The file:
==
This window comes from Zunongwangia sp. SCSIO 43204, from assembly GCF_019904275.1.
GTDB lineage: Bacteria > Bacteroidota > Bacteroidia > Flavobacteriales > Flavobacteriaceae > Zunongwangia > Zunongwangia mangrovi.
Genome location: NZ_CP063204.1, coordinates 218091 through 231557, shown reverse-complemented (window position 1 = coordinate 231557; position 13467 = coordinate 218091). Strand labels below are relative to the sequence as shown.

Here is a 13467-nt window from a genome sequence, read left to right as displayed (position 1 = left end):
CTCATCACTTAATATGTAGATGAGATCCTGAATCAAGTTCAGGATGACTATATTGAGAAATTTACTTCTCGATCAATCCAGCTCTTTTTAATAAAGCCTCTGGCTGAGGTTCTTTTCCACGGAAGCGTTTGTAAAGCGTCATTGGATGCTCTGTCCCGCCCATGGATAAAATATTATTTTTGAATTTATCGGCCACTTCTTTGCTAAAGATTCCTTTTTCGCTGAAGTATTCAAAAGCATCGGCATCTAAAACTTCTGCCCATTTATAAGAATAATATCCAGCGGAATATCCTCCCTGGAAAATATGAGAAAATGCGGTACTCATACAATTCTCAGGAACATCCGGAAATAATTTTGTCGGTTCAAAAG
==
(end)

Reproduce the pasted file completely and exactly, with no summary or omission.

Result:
This window comes from Zunongwangia sp. SCSIO 43204, from assembly GCF_019904275.1.
GTDB lineage: Bacteria > Bacteroidota > Bacteroidia > Flavobacteriales > Flavobacteriaceae > Zunongwangia > Zunongwangia mangrovi.
Genome location: NZ_CP063204.1, coordinates 218091 through 231557, shown reverse-complemented (window position 1 = coordinate 231557; position 13467 = coordinate 218091). Strand labels below are relative to the sequence as shown.

Here is a 13467-nt window from a genome sequence, read left to right as displayed (position 1 = left end):
CTCATCACTTAATATGTAGATGAGATCCTGAATCAAGTTCAGGATGACTATATTGAGAAATTTACTTCTCGATCAATCCAGCTCTTTTTAATAAAGCCTCTGGCTGAGGTTCTTTTCCACGGAAGCGTTTGTAAAGCGTCATTGGATGCTCTGTCCCGCCCATGGATAAAATATTATTTTTGAATTTATCGGCCACTTCTTTGCTAAAGATTCCTTTTTCGCTGAAGTATTCAAAAGCATCGGCATCTAAAACTTCTGCCCATTTATAAGAATAATATCCAGCGGAATATCCTCCCTGGAAAATATGAGAAAATGCGGTACTCATACAATTCTCAGGAACATCCGGAAATAATTTTGTCGGTTCAAAAG